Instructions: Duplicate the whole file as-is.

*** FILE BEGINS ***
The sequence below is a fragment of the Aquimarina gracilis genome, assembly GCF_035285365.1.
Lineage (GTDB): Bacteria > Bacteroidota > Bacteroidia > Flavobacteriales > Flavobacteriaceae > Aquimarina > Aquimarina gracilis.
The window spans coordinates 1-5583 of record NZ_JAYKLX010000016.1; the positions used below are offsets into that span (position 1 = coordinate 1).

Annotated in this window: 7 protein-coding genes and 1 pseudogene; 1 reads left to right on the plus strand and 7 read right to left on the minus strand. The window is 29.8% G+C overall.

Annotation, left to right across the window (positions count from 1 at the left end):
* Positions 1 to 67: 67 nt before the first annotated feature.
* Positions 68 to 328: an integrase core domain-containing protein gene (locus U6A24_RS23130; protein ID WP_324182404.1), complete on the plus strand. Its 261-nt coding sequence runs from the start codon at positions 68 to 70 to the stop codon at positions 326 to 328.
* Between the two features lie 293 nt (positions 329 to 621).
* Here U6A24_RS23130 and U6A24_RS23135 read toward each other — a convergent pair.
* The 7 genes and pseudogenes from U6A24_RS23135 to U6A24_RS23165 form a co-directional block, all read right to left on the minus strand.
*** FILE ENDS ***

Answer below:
The sequence below is a fragment of the Aquimarina gracilis genome, assembly GCF_035285365.1.
Lineage (GTDB): Bacteria > Bacteroidota > Bacteroidia > Flavobacteriales > Flavobacteriaceae > Aquimarina > Aquimarina gracilis.
The window spans coordinates 1-5583 of record NZ_JAYKLX010000016.1; the positions used below are offsets into that span (position 1 = coordinate 1).

Annotated in this window: 7 protein-coding genes and 1 pseudogene; 1 reads left to right on the plus strand and 7 read right to left on the minus strand. The window is 29.8% G+C overall.

Annotation, left to right across the window (positions count from 1 at the left end):
* Positions 1 to 67: 67 nt before the first annotated feature.
* Positions 68 to 328: an integrase core domain-containing protein gene (locus U6A24_RS23130; protein ID WP_324182404.1), complete on the plus strand. Its 261-nt coding sequence runs from the start codon at positions 68 to 70 to the stop codon at positions 326 to 328.
* Between the two features lie 293 nt (positions 329 to 621).
* Here U6A24_RS23130 and U6A24_RS23135 read toward each other — a convergent pair.
* The 7 genes and pseudogenes from U6A24_RS23135 to U6A24_RS23165 form a co-directional block, all read right to left on the minus strand.